I’ve actually been asked to write on certain topics. I’m flattered to death that folks like my writing. My college English professors were very fond of the B- over C+ whatever that means. Maybe because I was writing about Elizabethan drama and not about guitars. Anyway, I’ve been asked a lot about the 345 market recently, probably because of the odd alignment of the stars in the 335 market. the 335 market has a built in brick wall and that is the difference between the dot neck and the block neck. While the block neck market right now is hot, hot, hot, the dot neck market is not (not, not). That’s because you can pick up a really good 62-64 for between $10K and $15K. It might have a Bigsby or Bigsby holes but you won’t touch a dot for under $20K no matter what’s wrong with it other than a broken neck or a refin (yet). The 345 market doesn’t have this hard and fast turning point and acts differently. We all know that the 335 was the lower end guitar but that it is the more popular (and therefore the more expensive) of the two. The 345 has, since the beginning of the vintage guitar boom, been a relative bargain since it can do everything a 335 can do and more. And it’s a prettier guitar (IMO, of course).
It got the better wood and perhaps a little more care by the builders. The 345 market has a break point too but it’s a lot later than the 335 break point. The 345’s from 59 through 64 are all excellent guitars. the differences in price are based on something a little more substantive than dots vs. blocks. The price differences of the 345 are based on usable elements like neck size and pickups as well as condition and originality. The great 59 neck and a pair of PAFs is going to command a premium over any other year. Period. It just is and always will be. 1959 is considered the pinnacle of Gibson “Golden Era” and the guitars I’ve owned from 59 bear this out. The only difference between a 59 and a 60 is the neck and the color of the Varitone ring.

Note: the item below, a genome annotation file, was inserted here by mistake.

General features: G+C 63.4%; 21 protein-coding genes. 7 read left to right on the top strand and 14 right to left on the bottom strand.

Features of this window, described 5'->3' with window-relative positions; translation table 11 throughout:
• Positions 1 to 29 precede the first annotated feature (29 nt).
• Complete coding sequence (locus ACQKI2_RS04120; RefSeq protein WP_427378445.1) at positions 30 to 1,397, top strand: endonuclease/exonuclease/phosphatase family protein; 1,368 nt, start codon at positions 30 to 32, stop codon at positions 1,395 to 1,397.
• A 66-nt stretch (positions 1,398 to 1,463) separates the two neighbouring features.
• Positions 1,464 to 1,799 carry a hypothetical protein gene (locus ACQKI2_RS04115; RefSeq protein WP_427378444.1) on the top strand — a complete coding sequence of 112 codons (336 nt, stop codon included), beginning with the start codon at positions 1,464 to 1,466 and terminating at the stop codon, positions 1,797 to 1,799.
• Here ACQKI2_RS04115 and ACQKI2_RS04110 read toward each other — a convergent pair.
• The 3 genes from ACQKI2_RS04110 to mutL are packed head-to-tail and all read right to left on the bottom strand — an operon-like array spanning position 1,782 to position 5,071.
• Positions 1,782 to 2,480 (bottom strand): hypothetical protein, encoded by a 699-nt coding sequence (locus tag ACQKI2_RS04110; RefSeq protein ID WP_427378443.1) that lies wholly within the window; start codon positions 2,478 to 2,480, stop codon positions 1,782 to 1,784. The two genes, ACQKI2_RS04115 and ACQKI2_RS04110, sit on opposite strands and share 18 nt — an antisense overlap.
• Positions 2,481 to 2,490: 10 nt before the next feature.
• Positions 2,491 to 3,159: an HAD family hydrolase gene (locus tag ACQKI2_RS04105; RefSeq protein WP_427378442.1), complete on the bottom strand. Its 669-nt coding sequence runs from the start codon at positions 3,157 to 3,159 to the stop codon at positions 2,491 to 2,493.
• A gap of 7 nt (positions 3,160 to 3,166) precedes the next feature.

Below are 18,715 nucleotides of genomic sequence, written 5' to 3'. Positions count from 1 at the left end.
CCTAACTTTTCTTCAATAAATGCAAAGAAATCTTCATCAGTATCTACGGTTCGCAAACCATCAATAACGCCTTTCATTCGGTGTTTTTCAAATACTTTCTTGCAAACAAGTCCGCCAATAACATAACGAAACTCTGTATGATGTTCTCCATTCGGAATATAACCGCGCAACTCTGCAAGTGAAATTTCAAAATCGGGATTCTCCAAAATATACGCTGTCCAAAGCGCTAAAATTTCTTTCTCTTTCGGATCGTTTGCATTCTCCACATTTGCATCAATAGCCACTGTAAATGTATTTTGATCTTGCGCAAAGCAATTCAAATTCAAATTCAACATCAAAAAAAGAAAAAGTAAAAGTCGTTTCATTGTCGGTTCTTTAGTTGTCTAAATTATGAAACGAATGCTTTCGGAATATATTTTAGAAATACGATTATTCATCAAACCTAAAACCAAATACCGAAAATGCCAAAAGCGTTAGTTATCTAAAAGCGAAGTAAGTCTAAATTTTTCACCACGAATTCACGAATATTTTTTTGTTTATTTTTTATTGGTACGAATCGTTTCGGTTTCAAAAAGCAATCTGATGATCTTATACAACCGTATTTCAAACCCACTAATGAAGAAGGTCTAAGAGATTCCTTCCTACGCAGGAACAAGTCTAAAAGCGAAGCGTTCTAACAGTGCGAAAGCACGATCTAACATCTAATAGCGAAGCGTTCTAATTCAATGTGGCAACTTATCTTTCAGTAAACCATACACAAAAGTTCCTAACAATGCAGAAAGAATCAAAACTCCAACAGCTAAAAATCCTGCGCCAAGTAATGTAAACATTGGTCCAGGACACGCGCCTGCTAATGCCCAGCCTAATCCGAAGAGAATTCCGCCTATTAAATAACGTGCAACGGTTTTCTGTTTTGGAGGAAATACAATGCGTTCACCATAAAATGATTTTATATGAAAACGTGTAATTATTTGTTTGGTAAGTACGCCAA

But that thinner neck will save you $3K-$4K. Recently, a 59 ES 345 sold on Ebay for $13,100. It was in average condition with double black PAFs and a stop tail. I believe it had changed tuners as well. So, let’s price a no issues 59 with black PAFs at $14K. Ebay doesn’t lie-it is the best indicator of true market value in an open and competitive marketplace. That would make the top of the 59 range somewhere around $18K for one in great condition with double whites or zebras. Let’s ignore red and blonde 59’s because their rarity changes all the rules. A similarly equipped 60 will likely drop about $3000 at the low end and as much as $5000 at the top end. Blonde 60’s are still very rare but red 60’s are pretty common and would probably be on a par with sunbursts. By 61, the neck is awfully thin, the blondes are gone and the reds become the more common color. The neck size comes back a bit in 63 but not quite to the size of the vaunted 64 neck. It appears that the market makes almost no distinction between 61-64 stop tail 345’s. You should be able to get any one of these years for around $10-$12K for a stop tail with PAFs and around $8,000 for a Bigsby with patent number pickups. Just because there are sellers asking from $9400-$15400 for ES 345s -all from 1964 doesn’t mean they will sell. The likelihood is that they won’t. Let’s look at what’s listed right now. The $9400 one is a Bigsby only. No chance that it’s worth $9400. The one for $10,500 is in the UK and is also a Bigsby although there are no photos-won’t sell. The other 2 at around $15K look like near mint, excellent stop tail examples. They are both too high by at least $3000 and perhaps as much as $5,000. The only way to know for certain what a 345 is worth is to put one up in a no reserve auction, describe it accurately and completely and see where it goes. It won’t be going for $15,000 unless it’s a 59 with some really nice PAFs in zebra or white.